You are on page 1of 29

Running Title: Land Use and Land Cover Changes in the Ethiopian Highlands

Comparison of Land Use and Land Cover Changes, Drivers and Impacts for a Moisture-Sufficient and a Drought-Prone Region in the Ethiopian Highlands

Hussien O. Ali1,2 , Katrien Descheemaeker3, Tammo S. Steenhuis.1, 4,,5, Suraj Pandey6


9
1

Graduate student, Cornell-Bahir Dar Masters program in Integrated Watershed

Management & Hydrology, Bahir Dar, Ethiopia


12
2

currently at: Jimma University, College of Agriculture & Veterinary Medicines,

P.O.Box-307, Jimma, Ethiopia


3

International Livestock Research Institute & International Water management

15

Institute, Addis Ababa, Ethiopia


4

Biological and Environmental Engineering, Cornell University, Ithaca, New York,

USA
18
5

School of Civil and Water Resources Engineering, Bahir Dar University, Bahir

Dar, Ethiopia
6

International Crops Research Institute for Semi-Arid Tropics (ICRISAT),

21

Bulawayo, Zimbabwe Corresponding author: hussien.ali@ju.edu.et


1

ABSTRACT Land use and land cover changes are driven by human actions and, in turn, drive
3

changes that alter the availability of products and services for people and livestock. For proper planning, these cause-and effect interrelations need to be understood. This especially important for Ethiopia where the resource base is

declining and should be improved in order to feed its growing population. To better understand these interrelations, we studied trends in the natural resource base over a 35 year period for two contrasting sites in the Ethiopian Highlands:

semiarid and water-short Lenche Dima (LD), and semi -humid and moisturesufficient Kuhar Michael (KM). Information was obtained using time-series satellite images, GPS, a socio-economic survey, and a document review.

12

Results showed that for semi arid Lenche Dima there were minimal changes in land use and land cover patterns, while in water-sufficient Kuhar Michael cropland greatly increased at the expense of the grazing land and bare soil. At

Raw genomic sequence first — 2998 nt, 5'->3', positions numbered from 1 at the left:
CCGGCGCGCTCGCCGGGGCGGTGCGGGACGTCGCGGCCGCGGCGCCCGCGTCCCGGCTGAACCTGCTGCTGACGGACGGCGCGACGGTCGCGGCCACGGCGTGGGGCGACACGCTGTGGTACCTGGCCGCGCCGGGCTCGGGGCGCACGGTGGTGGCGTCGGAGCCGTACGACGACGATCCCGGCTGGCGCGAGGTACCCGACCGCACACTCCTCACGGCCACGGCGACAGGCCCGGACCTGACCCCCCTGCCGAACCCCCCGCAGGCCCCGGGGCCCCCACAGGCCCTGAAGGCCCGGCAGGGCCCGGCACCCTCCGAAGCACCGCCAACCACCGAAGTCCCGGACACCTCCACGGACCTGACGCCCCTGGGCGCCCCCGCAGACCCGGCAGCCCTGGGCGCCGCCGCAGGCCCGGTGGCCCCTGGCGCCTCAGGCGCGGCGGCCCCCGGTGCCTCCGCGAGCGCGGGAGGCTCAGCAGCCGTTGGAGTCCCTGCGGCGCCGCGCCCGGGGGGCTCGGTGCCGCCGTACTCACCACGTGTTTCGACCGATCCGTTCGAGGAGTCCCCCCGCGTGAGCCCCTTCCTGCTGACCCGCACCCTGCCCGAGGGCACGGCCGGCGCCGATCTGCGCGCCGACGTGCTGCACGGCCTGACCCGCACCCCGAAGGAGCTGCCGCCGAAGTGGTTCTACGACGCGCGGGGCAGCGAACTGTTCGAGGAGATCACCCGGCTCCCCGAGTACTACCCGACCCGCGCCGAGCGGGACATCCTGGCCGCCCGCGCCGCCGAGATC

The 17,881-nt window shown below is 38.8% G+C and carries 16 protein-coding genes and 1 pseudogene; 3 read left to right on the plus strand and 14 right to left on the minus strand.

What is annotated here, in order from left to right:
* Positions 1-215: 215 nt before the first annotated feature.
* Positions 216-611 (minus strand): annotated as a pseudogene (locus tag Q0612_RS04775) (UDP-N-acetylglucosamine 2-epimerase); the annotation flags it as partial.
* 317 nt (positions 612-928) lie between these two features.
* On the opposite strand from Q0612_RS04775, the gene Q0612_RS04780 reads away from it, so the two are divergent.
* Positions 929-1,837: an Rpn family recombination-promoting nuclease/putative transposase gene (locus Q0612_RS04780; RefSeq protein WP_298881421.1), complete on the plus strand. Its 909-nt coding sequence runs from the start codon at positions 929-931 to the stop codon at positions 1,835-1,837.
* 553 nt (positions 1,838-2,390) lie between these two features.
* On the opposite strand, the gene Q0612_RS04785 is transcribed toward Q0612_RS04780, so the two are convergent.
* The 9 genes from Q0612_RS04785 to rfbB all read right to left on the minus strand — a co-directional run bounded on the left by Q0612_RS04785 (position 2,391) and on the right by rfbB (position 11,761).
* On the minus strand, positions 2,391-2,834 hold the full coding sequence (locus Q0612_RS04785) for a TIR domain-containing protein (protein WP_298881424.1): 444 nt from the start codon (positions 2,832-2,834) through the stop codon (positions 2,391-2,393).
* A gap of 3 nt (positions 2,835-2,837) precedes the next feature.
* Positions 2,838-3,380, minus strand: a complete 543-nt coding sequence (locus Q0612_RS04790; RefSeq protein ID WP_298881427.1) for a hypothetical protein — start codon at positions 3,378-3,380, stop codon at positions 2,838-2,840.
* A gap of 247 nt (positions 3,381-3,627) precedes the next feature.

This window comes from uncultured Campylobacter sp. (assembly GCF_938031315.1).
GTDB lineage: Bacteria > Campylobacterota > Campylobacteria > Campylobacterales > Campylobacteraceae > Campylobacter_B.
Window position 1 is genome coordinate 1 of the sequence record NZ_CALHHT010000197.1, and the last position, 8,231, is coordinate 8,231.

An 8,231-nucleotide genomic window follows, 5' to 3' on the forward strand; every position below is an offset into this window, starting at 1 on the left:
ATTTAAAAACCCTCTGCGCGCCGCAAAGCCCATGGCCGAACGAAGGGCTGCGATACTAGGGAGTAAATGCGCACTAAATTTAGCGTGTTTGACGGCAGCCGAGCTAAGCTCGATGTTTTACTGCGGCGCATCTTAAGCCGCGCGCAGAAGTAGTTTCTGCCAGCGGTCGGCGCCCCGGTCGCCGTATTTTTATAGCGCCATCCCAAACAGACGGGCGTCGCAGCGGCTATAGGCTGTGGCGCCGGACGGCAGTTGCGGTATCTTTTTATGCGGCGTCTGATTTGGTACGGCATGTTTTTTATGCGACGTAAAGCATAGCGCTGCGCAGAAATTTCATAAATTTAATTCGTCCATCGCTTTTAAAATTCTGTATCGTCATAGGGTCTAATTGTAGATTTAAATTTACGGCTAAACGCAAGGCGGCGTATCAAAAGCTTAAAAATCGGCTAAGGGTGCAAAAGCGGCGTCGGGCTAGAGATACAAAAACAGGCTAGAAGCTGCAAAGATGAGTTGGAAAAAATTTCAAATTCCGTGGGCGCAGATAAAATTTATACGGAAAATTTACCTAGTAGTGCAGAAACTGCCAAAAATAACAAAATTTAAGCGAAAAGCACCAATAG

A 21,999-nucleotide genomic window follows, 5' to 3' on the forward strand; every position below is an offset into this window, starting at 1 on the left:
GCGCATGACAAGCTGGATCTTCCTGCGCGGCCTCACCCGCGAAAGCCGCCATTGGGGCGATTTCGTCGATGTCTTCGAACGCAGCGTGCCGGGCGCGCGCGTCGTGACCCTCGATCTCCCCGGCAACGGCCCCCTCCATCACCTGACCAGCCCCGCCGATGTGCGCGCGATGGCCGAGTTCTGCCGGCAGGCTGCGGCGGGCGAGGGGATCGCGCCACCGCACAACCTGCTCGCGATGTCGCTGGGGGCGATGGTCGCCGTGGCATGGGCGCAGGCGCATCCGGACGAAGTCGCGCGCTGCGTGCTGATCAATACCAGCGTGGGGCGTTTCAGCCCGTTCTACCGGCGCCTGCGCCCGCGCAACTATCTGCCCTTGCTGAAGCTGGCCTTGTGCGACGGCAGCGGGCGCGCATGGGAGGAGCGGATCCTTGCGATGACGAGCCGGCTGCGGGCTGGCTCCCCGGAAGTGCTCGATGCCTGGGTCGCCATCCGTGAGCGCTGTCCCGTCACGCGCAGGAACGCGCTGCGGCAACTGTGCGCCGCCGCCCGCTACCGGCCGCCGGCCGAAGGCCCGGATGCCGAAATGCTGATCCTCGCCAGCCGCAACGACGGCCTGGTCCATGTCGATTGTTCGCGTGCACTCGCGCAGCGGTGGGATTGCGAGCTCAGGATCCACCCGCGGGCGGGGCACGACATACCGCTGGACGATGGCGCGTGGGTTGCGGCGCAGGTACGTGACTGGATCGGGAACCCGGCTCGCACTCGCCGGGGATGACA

15

the same time land holding size and cattle numbers decreased in Lenche Dima while they remained the same in Kuhar Michael, although overall land holdings remained larger in Lenche Dima than in Kuhar Michael. This study thus found

18

large differences in development of agriculture since the 1970s: intensification of agriculture is possible in the water-sufficient semi humid climate by displacing animal husbandry with high value crops that need irrigation during the dry

21

monsoon season. This is not possible for the semi-arid area where water is the limiting factor in production even if a market is close by. Agriculture in the semiarid areas also requires larger land holdings because of the risk of droughts

24

and low yields during some years. This comparative analysis confirms that without sufficient water, the shift from subsistent to commercial market-driven agriculture cannot be accomplished.

27

INTRODUCTION Land use and land cover dynamics are widespread, driven by human actions but,
3

in turn, they also produce changes that impact humans (Agarwal et al., 2002) and alter the availability of different biophysical resources including water, soil, vegetation and animal feed. Ethiopia is at a crossroad and needs to improve its

biophysical resources in order to feed its growing population. Currently in Ethiopia less than 2.5% of the country is forested (EFAP, 1994). Food needs by a growing population will lead to a continual conversion of communally owned